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The Art of Reading Scripture: An Introduction

When I posted last week that we'd be starting The Art of Reading Scripture by reviewing chapters 1 and two on Monday I didn't realize that there would be so much in the introduction and nine theses that I would need to write a separate post about them. However, a separate post that introduces the book would be beneficial, so we'll embark upon that now.

The first thing to note is that this book is the work of a group of contributors that extends beyond just Richard Hays and Ellen Davis. It is the work of a collection of scholars from diverse disciplines (OT, NT, systematics and historical theology) and two practicing ministers.

In the introduction, Hays and Davis lay out four very important questions to consider (pp. xiv-xv):
  1. Is the Bible authoritative for the faith and practice of the church? If so, in what way?
  2. What practices of reading offer the most appropriate approach to understanding the Bible?
  3. How does historical criticism illumine or obscure Scripture's message?
  4. How are traditional readings to brought into engagement with historical methodologies, as well as feminist, liberationist, and post-modern readings?
Hays and Davis don't think that these questions have easy answers (I am inclined to agree), in fact they state that they believe that properly reading Scripture is an art, 'a creative discipline that requires engagement and imagination' (p. xv). As they note, this is both good and bad news. Contrary to what many in the church (both conservative and liberal) may think, if Scripture reading is an art, its hard to do well, like every other art. There needs to be a recognition of the difficulty and a substantial investment of time and effort in reading Scripture. The good news is that approaching God's word this way enables us to see the potential for opening it up in a way that is compelling and beautiful (without eliminating the notion that a particular reading can be right or wrong). Since we believe God to be compelling and beautiful we should seek to display him as he really is. 'Our readings will produce such beauty precisely to the extent that they respond faithfully to the imaginative power of God, to which the Bible bears witness' (p. xvi).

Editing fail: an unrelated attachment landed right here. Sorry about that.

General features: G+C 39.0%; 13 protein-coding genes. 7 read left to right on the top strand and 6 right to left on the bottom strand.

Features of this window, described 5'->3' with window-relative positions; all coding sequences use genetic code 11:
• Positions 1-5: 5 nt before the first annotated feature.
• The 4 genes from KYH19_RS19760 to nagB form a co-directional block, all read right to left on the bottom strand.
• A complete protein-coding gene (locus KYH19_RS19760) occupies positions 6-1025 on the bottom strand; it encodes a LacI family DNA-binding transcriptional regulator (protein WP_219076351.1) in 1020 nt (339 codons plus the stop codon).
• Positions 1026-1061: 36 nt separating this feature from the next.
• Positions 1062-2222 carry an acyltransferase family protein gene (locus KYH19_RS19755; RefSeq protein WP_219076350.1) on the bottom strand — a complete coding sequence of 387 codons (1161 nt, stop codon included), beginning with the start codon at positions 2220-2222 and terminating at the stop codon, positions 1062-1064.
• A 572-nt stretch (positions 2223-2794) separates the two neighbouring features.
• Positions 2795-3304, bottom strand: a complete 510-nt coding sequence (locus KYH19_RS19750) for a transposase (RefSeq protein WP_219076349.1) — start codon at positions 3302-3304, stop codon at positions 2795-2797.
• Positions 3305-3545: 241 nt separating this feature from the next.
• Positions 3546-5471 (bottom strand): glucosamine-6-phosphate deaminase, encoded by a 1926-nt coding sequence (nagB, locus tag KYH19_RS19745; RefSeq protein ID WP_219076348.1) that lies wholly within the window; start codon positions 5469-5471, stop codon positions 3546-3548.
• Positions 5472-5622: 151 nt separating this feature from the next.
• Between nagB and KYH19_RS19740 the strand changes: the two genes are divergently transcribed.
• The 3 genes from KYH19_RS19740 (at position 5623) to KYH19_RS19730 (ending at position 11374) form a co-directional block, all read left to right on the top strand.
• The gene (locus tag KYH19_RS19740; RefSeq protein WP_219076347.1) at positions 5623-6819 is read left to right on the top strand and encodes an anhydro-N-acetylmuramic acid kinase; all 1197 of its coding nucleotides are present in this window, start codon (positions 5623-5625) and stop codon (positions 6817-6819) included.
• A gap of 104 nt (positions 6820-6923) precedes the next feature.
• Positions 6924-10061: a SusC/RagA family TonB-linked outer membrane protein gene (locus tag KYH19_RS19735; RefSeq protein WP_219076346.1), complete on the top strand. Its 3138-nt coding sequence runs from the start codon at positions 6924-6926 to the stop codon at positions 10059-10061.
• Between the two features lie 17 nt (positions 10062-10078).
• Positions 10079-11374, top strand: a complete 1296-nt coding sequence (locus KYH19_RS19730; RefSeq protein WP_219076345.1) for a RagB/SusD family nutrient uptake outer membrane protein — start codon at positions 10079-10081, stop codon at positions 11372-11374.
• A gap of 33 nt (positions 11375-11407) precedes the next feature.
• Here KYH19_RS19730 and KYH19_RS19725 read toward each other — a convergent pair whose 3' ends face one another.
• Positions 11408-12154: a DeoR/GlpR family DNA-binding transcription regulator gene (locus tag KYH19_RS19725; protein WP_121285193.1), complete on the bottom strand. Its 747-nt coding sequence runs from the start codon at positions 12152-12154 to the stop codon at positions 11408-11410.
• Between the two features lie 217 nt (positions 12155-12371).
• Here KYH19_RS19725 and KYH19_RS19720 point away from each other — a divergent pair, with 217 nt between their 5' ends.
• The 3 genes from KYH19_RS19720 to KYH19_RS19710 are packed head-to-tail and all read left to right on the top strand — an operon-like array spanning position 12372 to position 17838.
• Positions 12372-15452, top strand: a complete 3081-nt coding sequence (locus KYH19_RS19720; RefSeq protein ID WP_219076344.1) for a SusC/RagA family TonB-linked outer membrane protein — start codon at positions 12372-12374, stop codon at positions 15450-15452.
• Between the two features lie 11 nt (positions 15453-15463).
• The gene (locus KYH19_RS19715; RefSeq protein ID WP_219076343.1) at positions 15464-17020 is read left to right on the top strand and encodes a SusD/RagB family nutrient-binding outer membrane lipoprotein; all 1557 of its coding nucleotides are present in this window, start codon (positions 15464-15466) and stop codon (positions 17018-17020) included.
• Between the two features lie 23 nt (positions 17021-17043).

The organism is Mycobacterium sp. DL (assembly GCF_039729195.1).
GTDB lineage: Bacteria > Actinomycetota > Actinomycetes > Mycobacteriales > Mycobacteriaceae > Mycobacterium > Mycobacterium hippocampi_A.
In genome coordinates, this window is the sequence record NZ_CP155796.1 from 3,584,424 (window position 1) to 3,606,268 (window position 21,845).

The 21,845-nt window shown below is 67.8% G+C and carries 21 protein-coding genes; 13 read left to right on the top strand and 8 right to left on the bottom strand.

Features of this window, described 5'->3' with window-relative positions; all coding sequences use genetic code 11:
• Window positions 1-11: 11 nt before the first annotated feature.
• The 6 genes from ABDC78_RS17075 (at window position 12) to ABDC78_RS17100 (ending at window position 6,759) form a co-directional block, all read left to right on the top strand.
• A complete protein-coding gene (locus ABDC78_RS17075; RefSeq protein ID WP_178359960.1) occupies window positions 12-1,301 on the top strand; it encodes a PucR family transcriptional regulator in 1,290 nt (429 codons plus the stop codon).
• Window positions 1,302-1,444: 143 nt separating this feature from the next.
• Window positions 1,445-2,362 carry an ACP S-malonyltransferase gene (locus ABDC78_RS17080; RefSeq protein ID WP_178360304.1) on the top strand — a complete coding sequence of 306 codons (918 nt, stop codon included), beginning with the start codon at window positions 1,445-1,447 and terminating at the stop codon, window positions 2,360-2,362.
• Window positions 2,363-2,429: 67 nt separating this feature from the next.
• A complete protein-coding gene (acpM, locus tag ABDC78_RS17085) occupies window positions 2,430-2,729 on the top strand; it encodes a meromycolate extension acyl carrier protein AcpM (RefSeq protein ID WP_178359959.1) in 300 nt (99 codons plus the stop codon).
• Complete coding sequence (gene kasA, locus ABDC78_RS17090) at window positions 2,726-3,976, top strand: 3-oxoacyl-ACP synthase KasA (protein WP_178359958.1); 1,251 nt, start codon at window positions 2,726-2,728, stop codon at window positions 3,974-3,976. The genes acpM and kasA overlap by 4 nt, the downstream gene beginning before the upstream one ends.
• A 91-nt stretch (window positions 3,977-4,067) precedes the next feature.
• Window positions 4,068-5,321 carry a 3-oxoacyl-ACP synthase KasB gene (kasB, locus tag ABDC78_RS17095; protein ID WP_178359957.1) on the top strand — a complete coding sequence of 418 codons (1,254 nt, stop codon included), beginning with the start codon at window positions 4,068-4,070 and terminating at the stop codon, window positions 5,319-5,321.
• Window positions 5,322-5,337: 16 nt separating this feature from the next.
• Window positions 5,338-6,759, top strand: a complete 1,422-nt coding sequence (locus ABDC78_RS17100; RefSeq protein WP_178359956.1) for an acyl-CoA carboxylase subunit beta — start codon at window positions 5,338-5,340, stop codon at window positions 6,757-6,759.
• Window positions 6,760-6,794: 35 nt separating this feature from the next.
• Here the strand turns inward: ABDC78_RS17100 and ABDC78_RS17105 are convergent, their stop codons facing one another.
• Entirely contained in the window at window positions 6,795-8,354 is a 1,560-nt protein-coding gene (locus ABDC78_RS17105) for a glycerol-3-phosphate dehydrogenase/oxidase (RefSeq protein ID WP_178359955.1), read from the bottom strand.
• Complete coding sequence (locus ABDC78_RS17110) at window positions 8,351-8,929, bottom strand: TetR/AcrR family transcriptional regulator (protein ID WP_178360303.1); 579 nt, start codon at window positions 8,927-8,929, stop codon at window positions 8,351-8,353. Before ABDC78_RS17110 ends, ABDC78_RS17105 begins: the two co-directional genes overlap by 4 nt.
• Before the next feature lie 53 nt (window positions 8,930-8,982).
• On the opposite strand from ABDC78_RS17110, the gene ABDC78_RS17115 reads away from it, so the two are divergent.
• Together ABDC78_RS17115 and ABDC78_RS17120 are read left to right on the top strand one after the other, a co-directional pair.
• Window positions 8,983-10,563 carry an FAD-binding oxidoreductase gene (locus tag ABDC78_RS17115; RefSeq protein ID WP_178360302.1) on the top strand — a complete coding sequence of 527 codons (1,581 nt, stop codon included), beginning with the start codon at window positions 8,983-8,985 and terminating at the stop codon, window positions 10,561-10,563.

It's also necessary to note that, as artists reading Scripture, we are not on our own inventing radical readings. There is a long line of stimulating faithful interpretation of and living out of the Bible in the history of the church that we should use as our aides.

As an upfront summary of their answers to those four questions, Hays and Davis propose 'Nine These on the Interpretation of Scripture.' I won't rehearse these now, even though they're extremely interesting. Instead we will go through the essays first to see what help they provide and then consider the theses at the end and see if they are helpful to answering those four, difficult questions.

What are your thoughts? Does describing reading Scripture as an art make you uncomfortable? Is it liberating? Promising? I personally like the idea, as long as it is practiced within proper limits (perhaps that is the roll of the historical-critical method). I think it will help us regain a sense of wonder at who our God is and what he, has done, is doing, and will do in the world. I am interested to see how the various contributors further this idea.

As a semi-related post script, danny has written an entertaining post at Boston Bible Geeks poking fun at a bad hermeneutical method.


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